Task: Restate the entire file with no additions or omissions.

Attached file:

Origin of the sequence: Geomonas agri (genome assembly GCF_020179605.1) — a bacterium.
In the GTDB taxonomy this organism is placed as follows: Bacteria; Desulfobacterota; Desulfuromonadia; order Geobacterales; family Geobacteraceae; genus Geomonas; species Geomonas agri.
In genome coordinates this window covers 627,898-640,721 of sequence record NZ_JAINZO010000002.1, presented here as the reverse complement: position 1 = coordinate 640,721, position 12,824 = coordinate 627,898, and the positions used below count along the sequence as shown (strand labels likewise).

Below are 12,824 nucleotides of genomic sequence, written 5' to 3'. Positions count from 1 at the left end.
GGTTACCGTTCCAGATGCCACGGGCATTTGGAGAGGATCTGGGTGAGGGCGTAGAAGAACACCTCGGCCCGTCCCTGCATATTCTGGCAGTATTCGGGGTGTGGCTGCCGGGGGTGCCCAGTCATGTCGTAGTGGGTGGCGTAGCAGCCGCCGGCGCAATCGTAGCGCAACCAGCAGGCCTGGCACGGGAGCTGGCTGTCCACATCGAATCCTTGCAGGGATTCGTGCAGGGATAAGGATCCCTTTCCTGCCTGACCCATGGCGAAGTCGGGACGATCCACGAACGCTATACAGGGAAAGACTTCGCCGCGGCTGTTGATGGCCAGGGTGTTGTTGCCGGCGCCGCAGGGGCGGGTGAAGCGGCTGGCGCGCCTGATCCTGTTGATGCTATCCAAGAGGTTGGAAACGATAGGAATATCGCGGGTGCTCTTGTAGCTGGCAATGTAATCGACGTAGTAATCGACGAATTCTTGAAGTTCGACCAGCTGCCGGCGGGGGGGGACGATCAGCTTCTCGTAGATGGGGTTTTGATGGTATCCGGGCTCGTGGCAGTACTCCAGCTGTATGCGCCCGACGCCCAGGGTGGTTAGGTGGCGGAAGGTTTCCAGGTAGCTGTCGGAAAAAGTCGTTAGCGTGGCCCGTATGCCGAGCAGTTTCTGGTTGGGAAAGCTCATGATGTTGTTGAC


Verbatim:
Origin of the sequence: Geomonas agri (genome assembly GCF_020179605.1) — a bacterium.
In the GTDB taxonomy this organism is placed as follows: Bacteria; Desulfobacterota; Desulfuromonadia; order Geobacterales; family Geobacteraceae; genus Geomonas; species Geomonas agri.
In genome coordinates this window covers 627,898-640,721 of sequence record NZ_JAINZO010000002.1, presented here as the reverse complement: position 1 = coordinate 640,721, position 12,824 = coordinate 627,898, and the positions used below count along the sequence as shown (strand labels likewise).

Below are 12,824 nucleotides of genomic sequence, written 5' to 3'. Positions count from 1 at the left end.
GGTTACCGTTCCAGATGCCACGGGCATTTGGAGAGGATCTGGGTGAGGGCGTAGAAGAACACCTCGGCCCGTCCCTGCATATTCTGGCAGTATTCGGGGTGTGGCTGCCGGGGGTGCCCAGTCATGTCGTAGTGGGTGGCGTAGCAGCCGCCGGCGCAATCGTAGCGCAACCAGCAGGCCTGGCACGGGAGCTGGCTGTCCACATCGAATCCTTGCAGGGATTCGTGCAGGGATAAGGATCCCTTTCCTGCCTGACCCATGGCGAAGTCGGGACGATCCACGAACGCTATACAGGGAAAGACTTCGCCGCGGCTGTTGATGGCCAGGGTGTTGTTGCCGGCGCCGCAGGGGCGGGTGAAGCGGCTGGCGCGCCTGATCCTGTTGATGCTATCCAAGAGGTTGGAAACGATAGGAATATCGCGGGTGCTCTTGTAGCTGGCAATGTAATCGACGTAGTAATCGACGAATTCTTGAAGTTCGACCAGCTGCCGGCGGGGGGGGACGATCAGCTTCTCGTAGATGGGGTTTTGATGGTATCCGGGCTCGTGGCAGTACTCCAGCTGTATGCGCCCGACGCCCAGGGTGGTTAGGTGGCGGAAGGTTTCCAGGTAGCTGTCGGAAAAAGTCGTTAGCGTGGCCCGTATGCCGAGCAGTTTCTGGTTGGGAAAGCTCATGATGTTGTTGAC